Yankees’ trade deadline moves shake up rotation and bullpen – The Denver Post


The Yankees were busy up to the MLB trade deadline, including making a shocking last-minute deal to send Jordan Montgomery to the Cardinals for an injured outfielder. Only time will tell if the Bombers are better after their flurry of deals, but meet the players Yankees added in the final 48 hours.

Frankie Montas — Starting Pitcher, Oakland A’s

4-9, 3.18 ERA, 1.137 WHIP, 109K, 28BB, 104.2 IP

The 29-year old Montas will join the Yankees in St. Louis and likely make his debut with them Sunday against the Cardinals. With one more season of team control, there were concerns about the shoulder issues that kept Montas out of games this year. The Yankees scouted him consistently after that and are confident those are in his past.

“His velocity returned to expected levels,” a scout who saw him twice after the shoulder issues said.

He has three “plus pitches.” His fastball, his slider and splitter with good swing-and-miss stuff. Montas also throws a sinker (which the Yankees are a fan of) and a cutter. When hitters make contact, it’s usually weak and off the barrel. He has solid control and a very repeatable delivery.

“Montas is a legit power starting pitcher,” one rival American League exec said. “He starts in the first three games for any playoff team.”

Montas served an 80-game suspension for using steroids in 2019.

Lou Trivino — Relief Pitcher, Oakland A’s

10 Saves, 6.47 ERA, 1.875 WHIP, 45K, 14W, 32.1 IP

Don’t let the ERA fool you, Trivino played on a bad Athletics team with really poor defense behind him. His FIP of 3.83 is a better indication of the pitcher he is. He has the highest K% (28.9) and the lowest BB% (8.8) of his career.

“Way undervalued. Much better than his numbers,” an AL scout who saw Trivino several times this season. “Solid set-up man, especially against right-handed hitters. He has been overworked the past couple of years.”

The scout went on to say that Trivino could benefit from simplifying his pitch mix. Currently, Trivino features a sinker, four-seam fastball and slider. He also throws a changeup and a cutter. Pitching coach Matt Blake has become known for being able to focus his pitchers on a simpler pitch mix, for example sinker-slider for Trivino, and maximizing it.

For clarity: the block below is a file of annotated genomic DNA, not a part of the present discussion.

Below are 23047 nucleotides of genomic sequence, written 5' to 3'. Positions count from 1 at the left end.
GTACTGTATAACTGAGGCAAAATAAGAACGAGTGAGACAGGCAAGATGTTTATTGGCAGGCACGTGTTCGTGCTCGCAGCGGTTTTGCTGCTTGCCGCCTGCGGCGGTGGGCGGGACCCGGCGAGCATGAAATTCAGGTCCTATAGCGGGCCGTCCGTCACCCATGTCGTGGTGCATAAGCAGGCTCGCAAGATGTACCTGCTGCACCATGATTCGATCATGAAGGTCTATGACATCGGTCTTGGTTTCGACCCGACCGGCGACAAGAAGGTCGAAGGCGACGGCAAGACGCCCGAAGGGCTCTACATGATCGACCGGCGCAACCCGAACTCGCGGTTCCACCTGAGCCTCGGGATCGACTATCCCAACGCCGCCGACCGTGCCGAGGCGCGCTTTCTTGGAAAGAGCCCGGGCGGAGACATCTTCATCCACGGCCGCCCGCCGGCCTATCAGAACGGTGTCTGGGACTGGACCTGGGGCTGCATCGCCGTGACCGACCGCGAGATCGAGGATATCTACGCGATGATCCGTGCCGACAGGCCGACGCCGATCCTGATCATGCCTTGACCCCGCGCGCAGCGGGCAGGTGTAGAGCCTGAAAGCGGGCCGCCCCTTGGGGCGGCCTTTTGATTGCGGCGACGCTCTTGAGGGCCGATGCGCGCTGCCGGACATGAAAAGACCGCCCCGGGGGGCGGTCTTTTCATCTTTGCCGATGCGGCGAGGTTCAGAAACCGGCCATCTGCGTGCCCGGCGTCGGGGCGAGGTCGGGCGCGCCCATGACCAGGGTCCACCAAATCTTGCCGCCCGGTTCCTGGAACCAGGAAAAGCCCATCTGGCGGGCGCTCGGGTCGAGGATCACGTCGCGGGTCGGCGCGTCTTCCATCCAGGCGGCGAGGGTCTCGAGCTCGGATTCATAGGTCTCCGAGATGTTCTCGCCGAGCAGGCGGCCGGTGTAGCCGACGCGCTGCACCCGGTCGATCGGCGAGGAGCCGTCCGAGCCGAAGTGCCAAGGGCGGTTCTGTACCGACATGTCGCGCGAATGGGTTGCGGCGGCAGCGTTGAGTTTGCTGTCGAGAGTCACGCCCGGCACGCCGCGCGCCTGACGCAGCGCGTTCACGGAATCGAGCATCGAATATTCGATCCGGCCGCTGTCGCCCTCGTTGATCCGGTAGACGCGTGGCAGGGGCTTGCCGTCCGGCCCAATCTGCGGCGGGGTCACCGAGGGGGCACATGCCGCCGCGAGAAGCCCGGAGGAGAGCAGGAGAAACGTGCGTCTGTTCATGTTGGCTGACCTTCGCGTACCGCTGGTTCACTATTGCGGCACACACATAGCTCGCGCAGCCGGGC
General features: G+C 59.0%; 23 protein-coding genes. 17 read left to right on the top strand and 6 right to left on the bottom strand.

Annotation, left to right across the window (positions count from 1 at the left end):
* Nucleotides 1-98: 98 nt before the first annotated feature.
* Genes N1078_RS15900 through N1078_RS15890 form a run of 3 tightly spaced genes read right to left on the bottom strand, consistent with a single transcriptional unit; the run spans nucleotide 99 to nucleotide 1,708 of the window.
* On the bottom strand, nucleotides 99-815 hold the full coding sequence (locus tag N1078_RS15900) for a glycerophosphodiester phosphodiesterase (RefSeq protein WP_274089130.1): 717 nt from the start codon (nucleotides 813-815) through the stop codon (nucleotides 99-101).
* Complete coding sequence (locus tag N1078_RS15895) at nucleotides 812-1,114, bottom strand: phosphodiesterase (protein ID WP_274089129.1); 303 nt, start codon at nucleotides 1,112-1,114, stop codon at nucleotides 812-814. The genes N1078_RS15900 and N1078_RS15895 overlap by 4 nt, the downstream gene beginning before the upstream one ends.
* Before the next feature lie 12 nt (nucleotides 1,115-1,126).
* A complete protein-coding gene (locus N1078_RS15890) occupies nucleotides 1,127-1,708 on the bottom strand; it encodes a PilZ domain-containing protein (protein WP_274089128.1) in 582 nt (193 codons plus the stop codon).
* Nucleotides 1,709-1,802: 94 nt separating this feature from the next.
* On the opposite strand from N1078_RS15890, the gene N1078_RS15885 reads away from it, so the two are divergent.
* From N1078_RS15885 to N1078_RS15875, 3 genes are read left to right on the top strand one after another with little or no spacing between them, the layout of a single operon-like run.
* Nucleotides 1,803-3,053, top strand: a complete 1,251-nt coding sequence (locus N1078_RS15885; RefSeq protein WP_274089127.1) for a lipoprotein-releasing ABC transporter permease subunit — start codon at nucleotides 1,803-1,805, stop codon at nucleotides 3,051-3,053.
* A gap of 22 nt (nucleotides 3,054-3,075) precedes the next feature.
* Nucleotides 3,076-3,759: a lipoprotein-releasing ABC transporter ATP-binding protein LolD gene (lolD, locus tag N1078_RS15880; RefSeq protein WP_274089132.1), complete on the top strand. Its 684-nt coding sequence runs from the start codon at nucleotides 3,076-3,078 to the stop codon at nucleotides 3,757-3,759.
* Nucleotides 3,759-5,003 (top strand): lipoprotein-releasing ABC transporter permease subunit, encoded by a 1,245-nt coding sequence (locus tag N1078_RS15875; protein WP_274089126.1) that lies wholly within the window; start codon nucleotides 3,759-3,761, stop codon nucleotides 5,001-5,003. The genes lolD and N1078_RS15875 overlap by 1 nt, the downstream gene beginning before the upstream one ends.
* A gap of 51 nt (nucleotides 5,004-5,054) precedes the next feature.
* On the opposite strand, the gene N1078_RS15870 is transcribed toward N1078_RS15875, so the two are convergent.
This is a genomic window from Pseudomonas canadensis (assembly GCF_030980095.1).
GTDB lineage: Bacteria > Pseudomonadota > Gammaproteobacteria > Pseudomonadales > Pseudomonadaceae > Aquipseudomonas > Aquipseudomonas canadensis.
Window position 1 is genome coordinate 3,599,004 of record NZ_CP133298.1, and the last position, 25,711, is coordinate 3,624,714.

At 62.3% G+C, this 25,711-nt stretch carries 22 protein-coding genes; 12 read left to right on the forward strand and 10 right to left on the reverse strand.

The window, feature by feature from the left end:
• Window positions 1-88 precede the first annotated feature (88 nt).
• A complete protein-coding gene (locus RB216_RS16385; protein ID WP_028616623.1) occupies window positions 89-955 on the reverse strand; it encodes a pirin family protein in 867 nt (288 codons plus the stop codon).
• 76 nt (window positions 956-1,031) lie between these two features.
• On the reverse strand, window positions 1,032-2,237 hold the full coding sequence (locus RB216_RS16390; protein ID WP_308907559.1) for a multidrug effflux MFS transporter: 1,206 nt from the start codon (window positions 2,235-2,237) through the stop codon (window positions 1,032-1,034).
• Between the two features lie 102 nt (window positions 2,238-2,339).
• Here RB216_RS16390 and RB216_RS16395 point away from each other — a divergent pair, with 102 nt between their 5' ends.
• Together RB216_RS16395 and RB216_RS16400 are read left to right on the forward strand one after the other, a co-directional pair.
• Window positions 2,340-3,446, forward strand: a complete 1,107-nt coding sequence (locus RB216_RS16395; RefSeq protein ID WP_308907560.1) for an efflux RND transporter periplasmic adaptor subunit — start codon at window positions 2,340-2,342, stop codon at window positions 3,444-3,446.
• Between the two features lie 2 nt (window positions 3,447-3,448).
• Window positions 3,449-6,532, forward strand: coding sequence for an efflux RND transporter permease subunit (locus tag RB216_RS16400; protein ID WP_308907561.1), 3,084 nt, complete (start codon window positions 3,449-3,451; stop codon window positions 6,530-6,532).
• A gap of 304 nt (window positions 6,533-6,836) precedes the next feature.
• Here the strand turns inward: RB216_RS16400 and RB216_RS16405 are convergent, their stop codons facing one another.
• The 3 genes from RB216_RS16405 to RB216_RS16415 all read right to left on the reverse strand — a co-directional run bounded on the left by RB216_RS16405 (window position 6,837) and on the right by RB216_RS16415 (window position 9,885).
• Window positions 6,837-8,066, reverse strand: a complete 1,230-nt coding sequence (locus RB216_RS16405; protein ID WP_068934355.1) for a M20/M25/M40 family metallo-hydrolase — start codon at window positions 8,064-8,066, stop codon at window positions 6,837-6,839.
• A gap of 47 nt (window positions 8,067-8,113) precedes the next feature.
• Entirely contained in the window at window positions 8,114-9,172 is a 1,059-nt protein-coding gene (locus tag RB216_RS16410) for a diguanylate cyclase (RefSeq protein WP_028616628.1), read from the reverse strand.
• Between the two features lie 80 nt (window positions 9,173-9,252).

“He will help them. Has good stuff and he has some bulldog in him,” the scout said.

Trivino is a free agent after the season.

Scott Effross — Relief Pitcher, Chicago Cubs

1 Save, 2.66 ERA, 1.068 WHIP, 50K, 11BB, 44.2IP

The 28-year old rookie who came over from the Cubs made a decision in 2019 to start dropping his arm down into different release points and his career took off from there.

With 47 appearances this season, Effross is tied for the most in the majors. He’s been effective, especially against lefty hitters, which he has held to a .129 batting average against.

He’s stranded 25 of 29 inherited runners and 10 of his last 11 outings have been scoreless.

Effross features the sinker-slider combination the Yankees like in their relievers. He also throws a four-seam fastball and a changeup, using a different release point.

“Sinker-slider guy that comes from a different slot with plus control and command,” an American League scout who watched Effross a lot this season. “He fits Yankee Stadium very well and doesn’t give up much hard contact.

Harrison Bader — Outfielder, St. Louis Cardinals

.256/.303/.370, .673 OPS

The 28-year old native of Bronxville is considered one of the elite center fielders in the game. He has a career 47 defensive runs saved rating from Fangraphs and a 15 last season. Bader, however, has played just 72 games this season because of plantar fasciitis, which has him in a walking boot for at least another week.

“When that guy gets out of that boot, he’ll be the best defensive center fielder you’ve seen in pinstripes,” one rival American League executive said.

Matt Carpenter, who played with Bader in St. Louis, said it would be hard to find a better defensive center fielder than Bader.

Bader is a career .246/.320/.409 hitter with a .729 OPS and 52 career home runs.

A graduate of Horace Mann in Riverdale, Bader said he grew up a Yankees fan and has memories of coming to the Stadium and seeing Derek Jeter’s famous dive into the stands to make an out.

Bader has one more year of team control before he hit the free agent market.



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